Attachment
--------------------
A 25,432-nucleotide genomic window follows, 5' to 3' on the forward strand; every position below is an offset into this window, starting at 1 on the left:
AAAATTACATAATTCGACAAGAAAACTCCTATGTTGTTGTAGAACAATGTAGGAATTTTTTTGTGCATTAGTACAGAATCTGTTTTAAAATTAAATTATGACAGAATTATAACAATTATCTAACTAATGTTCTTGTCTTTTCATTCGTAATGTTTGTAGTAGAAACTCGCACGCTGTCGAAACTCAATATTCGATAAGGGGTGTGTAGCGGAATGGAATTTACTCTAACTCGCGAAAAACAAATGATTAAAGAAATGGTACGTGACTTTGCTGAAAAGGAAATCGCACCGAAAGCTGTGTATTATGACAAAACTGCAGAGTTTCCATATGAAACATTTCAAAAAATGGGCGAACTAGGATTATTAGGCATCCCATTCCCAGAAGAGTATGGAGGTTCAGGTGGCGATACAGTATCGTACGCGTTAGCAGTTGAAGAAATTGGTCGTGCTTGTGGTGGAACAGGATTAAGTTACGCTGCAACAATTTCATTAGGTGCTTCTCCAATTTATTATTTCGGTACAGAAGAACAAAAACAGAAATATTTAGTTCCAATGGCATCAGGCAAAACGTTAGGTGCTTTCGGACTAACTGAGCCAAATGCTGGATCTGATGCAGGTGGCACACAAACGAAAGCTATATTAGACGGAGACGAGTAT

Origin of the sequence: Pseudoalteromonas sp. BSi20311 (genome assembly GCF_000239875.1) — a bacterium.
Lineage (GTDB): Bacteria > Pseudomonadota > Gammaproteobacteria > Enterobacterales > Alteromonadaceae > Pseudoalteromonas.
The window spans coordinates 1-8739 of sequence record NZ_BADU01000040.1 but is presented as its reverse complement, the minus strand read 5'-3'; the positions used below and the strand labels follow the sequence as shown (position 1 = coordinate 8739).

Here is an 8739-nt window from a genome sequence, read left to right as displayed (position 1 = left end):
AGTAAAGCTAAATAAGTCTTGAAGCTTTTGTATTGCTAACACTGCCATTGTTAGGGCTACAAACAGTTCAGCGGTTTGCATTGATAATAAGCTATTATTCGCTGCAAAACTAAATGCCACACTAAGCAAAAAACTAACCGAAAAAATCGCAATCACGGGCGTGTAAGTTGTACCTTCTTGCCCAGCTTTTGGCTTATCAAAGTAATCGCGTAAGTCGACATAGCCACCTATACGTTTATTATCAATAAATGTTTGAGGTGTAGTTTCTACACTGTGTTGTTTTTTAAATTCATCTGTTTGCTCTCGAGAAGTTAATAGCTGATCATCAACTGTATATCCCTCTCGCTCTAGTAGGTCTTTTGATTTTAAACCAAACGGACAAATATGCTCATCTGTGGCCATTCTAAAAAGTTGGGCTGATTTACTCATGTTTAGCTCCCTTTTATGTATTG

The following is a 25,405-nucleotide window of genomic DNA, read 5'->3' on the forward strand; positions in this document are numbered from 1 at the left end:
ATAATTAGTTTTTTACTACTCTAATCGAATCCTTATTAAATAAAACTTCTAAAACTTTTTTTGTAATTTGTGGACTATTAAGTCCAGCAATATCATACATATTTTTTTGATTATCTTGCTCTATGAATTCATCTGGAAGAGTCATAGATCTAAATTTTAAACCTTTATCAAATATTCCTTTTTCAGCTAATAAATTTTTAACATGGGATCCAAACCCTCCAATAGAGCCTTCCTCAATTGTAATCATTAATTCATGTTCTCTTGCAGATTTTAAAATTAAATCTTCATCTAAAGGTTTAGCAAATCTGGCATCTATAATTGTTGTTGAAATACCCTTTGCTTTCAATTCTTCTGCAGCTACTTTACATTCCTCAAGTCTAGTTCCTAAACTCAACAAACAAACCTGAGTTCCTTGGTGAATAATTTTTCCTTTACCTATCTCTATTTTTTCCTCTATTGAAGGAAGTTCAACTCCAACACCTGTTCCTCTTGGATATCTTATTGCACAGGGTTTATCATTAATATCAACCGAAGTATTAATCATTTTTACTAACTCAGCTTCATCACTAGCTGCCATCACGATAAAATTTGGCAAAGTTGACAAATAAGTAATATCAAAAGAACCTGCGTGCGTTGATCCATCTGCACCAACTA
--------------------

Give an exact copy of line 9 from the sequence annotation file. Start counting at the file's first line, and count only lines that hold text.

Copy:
ATAATTAGTTTTTTACTACTCTAATCGAATCCTTATTAAATAAAACTTCTAAAACTTTTTTTGTAATTTGTGGACTATTAAGTCCAGCAATATCATACATATTTTTTTGATTATCTTGCTCTATGAATTCATCTGGAAGAGTCATAGATCTAAATTTTAAACCTTTATCAAATATTCCTTTTTCAGCTAATAAATTTTTAACATGGGATCCAAACCCTCCAATAGAGCCTTCCTCAATTGTAATCATTAATTCATGTTCTCTTGCAGATTTTAAAATTAAATCTTCATCTAAAGGTTTAGCAAATCTGGCATCTATAATTGTTGTTGAAATACCCTTTGCTTTCAATTCTTCTGCAGCTACTTTACATTCCTCAAGTCTAGTTCCTAAACTCAACAAACAAACCTGAGTTCCTTGGTGAATAATTTTTCCTTTACCTATCTCTATTTTTTCCTCTATTGAAGGAAGTTCAACTCCAACACCTGTTCCTCTTGGATATCTTATTGCACAGGGTTTATCATTAATATCAACCGAAGTATTAATCATTTTTACTAACTCAGCTTCATCACTAGCTGCCATCACGATAAAATTTGGCAAAGTTGACAAATAAGTAATATCAAAAGAACCTGCGTGCGTTGATCCATCTGCACCAACTA